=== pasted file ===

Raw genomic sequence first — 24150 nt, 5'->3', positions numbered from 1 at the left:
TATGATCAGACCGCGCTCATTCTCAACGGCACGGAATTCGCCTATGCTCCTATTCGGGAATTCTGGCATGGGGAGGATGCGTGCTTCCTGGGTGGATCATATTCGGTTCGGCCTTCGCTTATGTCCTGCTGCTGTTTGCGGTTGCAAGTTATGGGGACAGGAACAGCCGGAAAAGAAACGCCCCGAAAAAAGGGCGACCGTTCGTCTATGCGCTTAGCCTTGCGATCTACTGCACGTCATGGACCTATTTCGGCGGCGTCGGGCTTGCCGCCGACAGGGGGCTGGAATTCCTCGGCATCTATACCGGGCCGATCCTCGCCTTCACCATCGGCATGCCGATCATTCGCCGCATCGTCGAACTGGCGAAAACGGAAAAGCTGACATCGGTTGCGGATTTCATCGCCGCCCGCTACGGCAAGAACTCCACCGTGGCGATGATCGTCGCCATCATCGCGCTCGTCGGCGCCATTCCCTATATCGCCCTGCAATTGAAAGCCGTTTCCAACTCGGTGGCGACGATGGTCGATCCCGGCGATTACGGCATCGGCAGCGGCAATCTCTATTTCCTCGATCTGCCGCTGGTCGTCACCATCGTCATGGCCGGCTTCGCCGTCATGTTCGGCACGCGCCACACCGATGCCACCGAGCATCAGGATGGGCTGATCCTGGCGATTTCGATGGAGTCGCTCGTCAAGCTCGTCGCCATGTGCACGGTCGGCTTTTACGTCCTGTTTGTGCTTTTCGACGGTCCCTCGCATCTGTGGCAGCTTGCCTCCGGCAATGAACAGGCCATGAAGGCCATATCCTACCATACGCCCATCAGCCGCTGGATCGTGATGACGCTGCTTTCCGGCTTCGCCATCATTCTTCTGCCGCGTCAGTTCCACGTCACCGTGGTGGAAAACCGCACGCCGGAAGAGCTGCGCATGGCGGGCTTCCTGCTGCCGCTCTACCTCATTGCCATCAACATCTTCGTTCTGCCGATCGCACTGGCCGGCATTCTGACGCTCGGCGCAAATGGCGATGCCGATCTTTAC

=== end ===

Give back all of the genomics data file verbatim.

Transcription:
Raw genomic sequence first — 24150 nt, 5'->3', positions numbered from 1 at the left:
TATGATCAGACCGCGCTCATTCTCAACGGCACGGAATTCGCCTATGCTCCTATTCGGGAATTCTGGCATGGGGAGGATGCGTGCTTCCTGGGTGGATCATATTCGGTTCGGCCTTCGCTTATGTCCTGCTGCTGTTTGCGGTTGCAAGTTATGGGGACAGGAACAGCCGGAAAAGAAACGCCCCGAAAAAAGGGCGACCGTTCGTCTATGCGCTTAGCCTTGCGATCTACTGCACGTCATGGACCTATTTCGGCGGCGTCGGGCTTGCCGCCGACAGGGGGCTGGAATTCCTCGGCATCTATACCGGGCCGATCCTCGCCTTCACCATCGGCATGCCGATCATTCGCCGCATCGTCGAACTGGCGAAAACGGAAAAGCTGACATCGGTTGCGGATTTCATCGCCGCCCGCTACGGCAAGAACTCCACCGTGGCGATGATCGTCGCCATCATCGCGCTCGTCGGCGCCATTCCCTATATCGCCCTGCAATTGAAAGCCGTTTCCAACTCGGTGGCGACGATGGTCGATCCCGGCGATTACGGCATCGGCAGCGGCAATCTCTATTTCCTCGATCTGCCGCTGGTCGTCACCATCGTCATGGCCGGCTTCGCCGTCATGTTCGGCACGCGCCACACCGATGCCACCGAGCATCAGGATGGGCTGATCCTGGCGATTTCGATGGAGTCGCTCGTCAAGCTCGTCGCCATGTGCACGGTCGGCTTTTACGTCCTGTTTGTGCTTTTCGACGGTCCCTCGCATCTGTGGCAGCTTGCCTCCGGCAATGAACAGGCCATGAAGGCCATATCCTACCATACGCCCATCAGCCGCTGGATCGTGATGACGCTGCTTTCCGGCTTCGCCATCATTCTTCTGCCGCGTCAGTTCCACGTCACCGTGGTGGAAAACCGCACGCCGGAAGAGCTGCGCATGGCGGGCTTCCTGCTGCCGCTCTACCTCATTGCCATCAACATCTTCGTTCTGCCGATCGCACTGGCCGGCATTCTGACGCTCGGCGCAAATGGCGATGCCGATCTTTAC